Penrose was made a Fellow of Magdalene College in 1884, he designed the entrance gate of Magdalene College and the Chapel Court of St John's in Cambridge.[3] From 1886 to 1887 and from 1890 to 1891 he was first Director of the British School at Athens which he designed.[12]

He was president of the RIBA from 1894 to 1896, he was appointed architect and antiquary to the Royal Academy in 1898. He authored the entry on Sir Christopher Wren in the Dictionary of National Biography.[13]

Personal life[edit]

Penrose got married in 1856 to Harriette Gibbes, daughter of Francis Gibbes, a surgeon of Harewood, his daughter Emily was the second of five children and eldest of their four daughters and became Principal of Somerville College, Oxford, Royal Holloway College, London and Bedford College, London.

Selected works[edit]

  • Penrose, F.C., (communicated by Joseph Norman Lockyer), The Orientation of Greek Temples, Nature, v.48, n.1228, May 11, 1893, pp. 42–43
  • An Investigation of the Principles of Athenian Architecture, or, The Results of a Recent Survey Conducted chiefly with Reference to the Optical Refinements Exhibited in the Construction of the Ancient Buildings at Athens, edited by the Society of Dilettanti, London 1851
    • 2nd edition: An investigation of the principles of Athenian architecture, or, the results of a survey conducted chiefly with reference to the optical refinements exhibited in the construction of the ancient buildings at Athens, London 1888 (document server of Heidelberg University)
  • A work predicting eclipses

See also[edit]


  1. ^ [1] Oxford Dictionary of National Biography
  2. ^ "Penrose, Francis Cranmer" from the Dictionary of National Biography, 1912 supplement at Wikisource
  3. ^ a b c d "Penrose, Francis Cranmer (PNRS838FC)". A Cambridge Alumni Database. University of Cambridge.
  4. ^ Historic England. "Polish Roman Catholic Church of the Sacred Heart of Jesus and St Cuthbert  (Grade II) (1129019)". National Heritage List for England.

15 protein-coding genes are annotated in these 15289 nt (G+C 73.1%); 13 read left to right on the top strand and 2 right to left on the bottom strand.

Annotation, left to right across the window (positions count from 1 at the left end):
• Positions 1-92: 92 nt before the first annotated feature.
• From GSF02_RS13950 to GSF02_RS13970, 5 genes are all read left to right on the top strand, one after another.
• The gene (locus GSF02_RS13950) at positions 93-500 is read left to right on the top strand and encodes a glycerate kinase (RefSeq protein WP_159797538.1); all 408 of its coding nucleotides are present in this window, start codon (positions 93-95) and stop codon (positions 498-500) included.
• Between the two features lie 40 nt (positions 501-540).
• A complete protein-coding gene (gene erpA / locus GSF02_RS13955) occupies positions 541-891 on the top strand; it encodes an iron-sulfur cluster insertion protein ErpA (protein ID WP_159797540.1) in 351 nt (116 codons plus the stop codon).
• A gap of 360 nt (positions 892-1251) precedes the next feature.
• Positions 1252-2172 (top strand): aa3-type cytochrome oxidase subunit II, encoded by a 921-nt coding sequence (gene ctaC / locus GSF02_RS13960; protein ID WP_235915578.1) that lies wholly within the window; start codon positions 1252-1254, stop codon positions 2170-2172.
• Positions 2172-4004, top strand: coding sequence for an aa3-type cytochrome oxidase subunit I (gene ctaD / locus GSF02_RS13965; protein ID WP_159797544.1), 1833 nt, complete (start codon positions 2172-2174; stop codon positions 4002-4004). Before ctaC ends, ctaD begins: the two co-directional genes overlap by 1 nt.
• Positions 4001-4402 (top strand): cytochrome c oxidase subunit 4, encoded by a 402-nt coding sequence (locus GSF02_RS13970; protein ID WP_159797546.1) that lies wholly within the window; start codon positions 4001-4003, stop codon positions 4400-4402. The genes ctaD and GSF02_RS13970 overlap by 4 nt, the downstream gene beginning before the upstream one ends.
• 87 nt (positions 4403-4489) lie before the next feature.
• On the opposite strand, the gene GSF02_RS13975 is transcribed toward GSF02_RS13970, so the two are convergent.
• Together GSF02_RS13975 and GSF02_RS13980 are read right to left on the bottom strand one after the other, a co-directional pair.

5. ^ "Penrose, Francis Cranmer". Dictionary of Art Historians.
  6. ^ Royal Academy Collections
  7. ^ St Paul's Cathedral – F C Penrose project Archived 5 November 2010 at the Wayback Machine
  8. ^ Historic England. "Youth Hostel  (Grade II) (1359138)". National Heritage List for England. Retrieved 11 April 2016.
  9. ^ Verey, David (1970). Gloucestershire: The Vale and the Forest of Dean. The Buildings of England. 2. Harmondsworth: Penguin Books. pp. 85–86.
  10. ^ An Investigation of the Principles of Athenian Architecture; or the results of a recent Survey, conducted chiefly with reference to the Optical Refinements exhibited in the Construction of the Ancient Buildings of Athens. By Francis Cranmer Penrose, Architect, M. A., etc. Illustrated by numerous Engravings. Published by the Society of Dilettanti. London: 1852. 1852. The Edinburgh Review, 95 (194), pp. 395–406.
  11. ^ "W.E.H. Wellesley College August 29, 1965 Introduction". The Wellesley Index to Victorian Periodicals, 1824–1900.
  12. ^ "British School at Athens - Art and Architecture". Archived from the original on 8 April 2010. Retrieved 5 March 2010.
  13. ^ Works by Francis Cranmer Penrose at Wikisource